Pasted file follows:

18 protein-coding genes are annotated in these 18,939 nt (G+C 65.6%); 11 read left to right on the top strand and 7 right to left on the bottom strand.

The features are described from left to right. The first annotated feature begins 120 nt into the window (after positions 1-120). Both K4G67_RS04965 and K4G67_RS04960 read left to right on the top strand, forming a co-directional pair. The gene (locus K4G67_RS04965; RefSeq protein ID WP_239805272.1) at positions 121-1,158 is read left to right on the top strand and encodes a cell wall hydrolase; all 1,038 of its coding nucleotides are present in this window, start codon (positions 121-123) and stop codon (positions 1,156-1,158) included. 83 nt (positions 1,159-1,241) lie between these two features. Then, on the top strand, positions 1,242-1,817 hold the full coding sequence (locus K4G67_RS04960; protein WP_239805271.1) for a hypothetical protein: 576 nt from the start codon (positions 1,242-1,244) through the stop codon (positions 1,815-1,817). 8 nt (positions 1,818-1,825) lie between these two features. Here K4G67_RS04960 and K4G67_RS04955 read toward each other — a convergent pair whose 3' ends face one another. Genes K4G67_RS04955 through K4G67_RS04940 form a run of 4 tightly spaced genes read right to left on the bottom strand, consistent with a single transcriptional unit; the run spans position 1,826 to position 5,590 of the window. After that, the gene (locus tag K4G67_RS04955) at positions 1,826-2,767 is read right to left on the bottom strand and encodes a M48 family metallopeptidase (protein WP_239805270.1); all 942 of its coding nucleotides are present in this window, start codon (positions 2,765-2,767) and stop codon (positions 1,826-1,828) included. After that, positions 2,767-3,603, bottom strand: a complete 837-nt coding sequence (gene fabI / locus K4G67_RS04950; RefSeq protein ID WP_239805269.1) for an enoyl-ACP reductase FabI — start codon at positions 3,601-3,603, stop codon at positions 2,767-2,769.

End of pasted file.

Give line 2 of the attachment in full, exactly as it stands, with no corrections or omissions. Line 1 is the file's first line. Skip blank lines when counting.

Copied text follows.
The features are described from left to right. The first annotated feature begins 120 nt into the window (after positions 1-120). Both K4G67_RS04965 and K4G67_RS04960 read left to right on the top strand, forming a co-directional pair. The gene (locus K4G67_RS04965; RefSeq protein ID WP_239805272.1) at positions 121-1,158 is read left to right on the top strand and encodes a cell wall hydrolase; all 1,038 of its coding nucleotides are present in this window, start codon (positions 121-123) and stop codon (positions 1,156-1,158) included. 83 nt (positions 1,159-1,241) lie between these two features. Then, on the top strand, positions 1,242-1,817 hold the full coding sequence (locus K4G67_RS04960; protein WP_239805271.1) for a hypothetical protein: 576 nt from the start codon (positions 1,242-1,244) through the stop codon (positions 1,815-1,817). 8 nt (positions 1,818-1,825) lie between these two features. Here K4G67_RS04960 and K4G67_RS04955 read toward each other — a convergent pair whose 3' ends face one another. Genes K4G67_RS04955 through K4G67_RS04940 form a run of 4 tightly spaced genes read right to left on the bottom strand, consistent with a single transcriptional unit; the run spans position 1,826 to position 5,590 of the window. After that, the gene (locus tag K4G67_RS04955) at positions 1,826-2,767 is read right to left on the bottom strand and encodes a M48 family metallopeptidase (protein WP_239805270.1); all 942 of its coding nucleotides are present in this window, start codon (positions 2,765-2,767) and stop codon (positions 1,826-1,828) included. After that, positions 2,767-3,603, bottom strand: a complete 837-nt coding sequence (gene fabI / locus K4G67_RS04950; RefSeq protein ID WP_239805269.1) for an enoyl-ACP reductase FabI — start codon at positions 3,601-3,603, stop codon at positions 2,767-2,769.